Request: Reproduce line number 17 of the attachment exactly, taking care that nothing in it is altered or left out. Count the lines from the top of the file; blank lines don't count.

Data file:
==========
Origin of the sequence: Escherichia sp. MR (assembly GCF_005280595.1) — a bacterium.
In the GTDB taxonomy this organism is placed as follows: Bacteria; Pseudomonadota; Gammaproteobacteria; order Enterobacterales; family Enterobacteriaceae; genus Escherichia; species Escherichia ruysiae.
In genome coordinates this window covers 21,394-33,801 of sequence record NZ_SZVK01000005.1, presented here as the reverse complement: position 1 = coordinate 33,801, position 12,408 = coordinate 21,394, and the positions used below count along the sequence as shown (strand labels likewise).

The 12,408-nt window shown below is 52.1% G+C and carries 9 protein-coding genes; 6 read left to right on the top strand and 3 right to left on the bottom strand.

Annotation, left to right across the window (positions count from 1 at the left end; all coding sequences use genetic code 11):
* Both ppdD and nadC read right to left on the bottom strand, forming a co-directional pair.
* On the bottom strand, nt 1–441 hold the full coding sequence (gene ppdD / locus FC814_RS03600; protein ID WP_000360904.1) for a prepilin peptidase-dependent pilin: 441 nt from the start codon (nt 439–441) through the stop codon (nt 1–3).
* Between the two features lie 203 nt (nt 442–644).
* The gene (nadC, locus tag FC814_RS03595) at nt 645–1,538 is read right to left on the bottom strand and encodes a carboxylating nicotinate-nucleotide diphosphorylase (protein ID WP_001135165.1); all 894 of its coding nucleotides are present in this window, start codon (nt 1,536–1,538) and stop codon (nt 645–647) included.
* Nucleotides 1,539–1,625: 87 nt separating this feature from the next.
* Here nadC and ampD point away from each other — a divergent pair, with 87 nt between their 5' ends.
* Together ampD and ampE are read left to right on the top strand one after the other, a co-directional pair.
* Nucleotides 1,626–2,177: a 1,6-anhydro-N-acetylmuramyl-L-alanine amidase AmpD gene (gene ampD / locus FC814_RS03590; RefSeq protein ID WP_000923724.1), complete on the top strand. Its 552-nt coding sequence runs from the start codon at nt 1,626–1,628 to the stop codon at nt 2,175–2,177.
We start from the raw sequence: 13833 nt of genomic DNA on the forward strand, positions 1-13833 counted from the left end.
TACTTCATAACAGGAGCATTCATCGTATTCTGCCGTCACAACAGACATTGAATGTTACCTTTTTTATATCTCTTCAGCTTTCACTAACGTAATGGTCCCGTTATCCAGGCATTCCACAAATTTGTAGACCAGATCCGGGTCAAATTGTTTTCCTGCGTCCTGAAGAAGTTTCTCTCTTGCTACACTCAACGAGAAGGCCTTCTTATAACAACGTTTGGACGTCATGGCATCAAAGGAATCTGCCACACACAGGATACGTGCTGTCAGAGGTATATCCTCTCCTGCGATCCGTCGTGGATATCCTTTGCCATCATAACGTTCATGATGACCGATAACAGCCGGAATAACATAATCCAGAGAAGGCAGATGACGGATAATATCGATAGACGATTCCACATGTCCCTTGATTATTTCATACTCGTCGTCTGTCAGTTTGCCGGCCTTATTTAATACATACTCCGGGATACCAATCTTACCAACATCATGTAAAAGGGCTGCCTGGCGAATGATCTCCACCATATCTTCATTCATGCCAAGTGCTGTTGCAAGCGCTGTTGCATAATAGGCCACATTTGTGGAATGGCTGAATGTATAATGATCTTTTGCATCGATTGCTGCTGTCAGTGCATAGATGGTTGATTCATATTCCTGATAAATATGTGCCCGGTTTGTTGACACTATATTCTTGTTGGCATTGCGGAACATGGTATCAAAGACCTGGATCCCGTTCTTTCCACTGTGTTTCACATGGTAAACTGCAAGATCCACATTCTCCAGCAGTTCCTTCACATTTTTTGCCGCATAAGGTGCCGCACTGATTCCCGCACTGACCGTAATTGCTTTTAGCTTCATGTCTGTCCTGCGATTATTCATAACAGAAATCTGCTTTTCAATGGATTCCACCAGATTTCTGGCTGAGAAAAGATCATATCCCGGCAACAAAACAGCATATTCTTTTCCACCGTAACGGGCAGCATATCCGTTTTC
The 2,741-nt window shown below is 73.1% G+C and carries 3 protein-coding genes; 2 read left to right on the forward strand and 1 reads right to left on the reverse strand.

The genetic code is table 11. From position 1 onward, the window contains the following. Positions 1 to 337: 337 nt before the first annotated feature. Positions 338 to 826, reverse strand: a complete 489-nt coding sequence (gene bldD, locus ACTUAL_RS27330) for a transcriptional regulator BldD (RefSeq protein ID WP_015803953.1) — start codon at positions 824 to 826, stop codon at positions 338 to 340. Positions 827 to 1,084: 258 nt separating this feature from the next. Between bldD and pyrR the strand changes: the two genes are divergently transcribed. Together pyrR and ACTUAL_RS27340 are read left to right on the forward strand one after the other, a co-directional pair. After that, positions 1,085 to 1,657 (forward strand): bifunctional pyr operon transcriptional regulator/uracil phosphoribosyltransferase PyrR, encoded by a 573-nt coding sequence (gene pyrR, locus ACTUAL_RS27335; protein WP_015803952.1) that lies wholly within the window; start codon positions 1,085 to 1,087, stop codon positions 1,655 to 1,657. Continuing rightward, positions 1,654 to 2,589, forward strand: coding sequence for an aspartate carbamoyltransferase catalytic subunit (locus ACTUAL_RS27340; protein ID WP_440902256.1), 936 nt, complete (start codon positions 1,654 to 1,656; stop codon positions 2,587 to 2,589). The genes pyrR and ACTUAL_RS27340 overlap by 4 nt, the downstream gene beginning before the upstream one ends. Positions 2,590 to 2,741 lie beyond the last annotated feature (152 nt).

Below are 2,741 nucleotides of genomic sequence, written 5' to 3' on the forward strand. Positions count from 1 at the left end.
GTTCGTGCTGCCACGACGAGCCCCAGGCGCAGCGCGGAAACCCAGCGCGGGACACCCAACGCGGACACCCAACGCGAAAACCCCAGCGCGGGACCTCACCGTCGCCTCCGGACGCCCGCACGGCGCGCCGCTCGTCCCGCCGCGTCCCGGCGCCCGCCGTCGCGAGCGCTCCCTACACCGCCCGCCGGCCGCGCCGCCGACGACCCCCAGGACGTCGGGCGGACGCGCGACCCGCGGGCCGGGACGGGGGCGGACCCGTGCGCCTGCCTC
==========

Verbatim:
The genetic code is table 11. From position 1 onward, the window contains the following. Positions 1 to 337: 337 nt before the first annotated feature. Positions 338 to 826, reverse strand: a complete 489-nt coding sequence (gene bldD, locus ACTUAL_RS27330) for a transcriptional regulator BldD (RefSeq protein ID WP_015803953.1) — start codon at positions 824 to 826, stop codon at positions 338 to 340. Positions 827 to 1,084: 258 nt separating this feature from the next. Between bldD and pyrR the strand changes: the two genes are divergently transcribed. Together pyrR and ACTUAL_RS27340 are read left to right on the forward strand one after the other, a co-directional pair. After that, positions 1,085 to 1,657 (forward strand): bifunctional pyr operon transcriptional regulator/uracil phosphoribosyltransferase PyrR, encoded by a 573-nt coding sequence (gene pyrR, locus ACTUAL_RS27335; protein WP_015803952.1) that lies wholly within the window; start codon positions 1,085 to 1,087, stop codon positions 1,655 to 1,657. Continuing rightward, positions 1,654 to 2,589, forward strand: coding sequence for an aspartate carbamoyltransferase catalytic subunit (locus ACTUAL_RS27340; protein ID WP_440902256.1), 936 nt, complete (start codon positions 1,654 to 1,656; stop codon positions 2,587 to 2,589). The genes pyrR and ACTUAL_RS27340 overlap by 4 nt, the downstream gene beginning before the upstream one ends. Positions 2,590 to 2,741 lie beyond the last annotated feature (152 nt).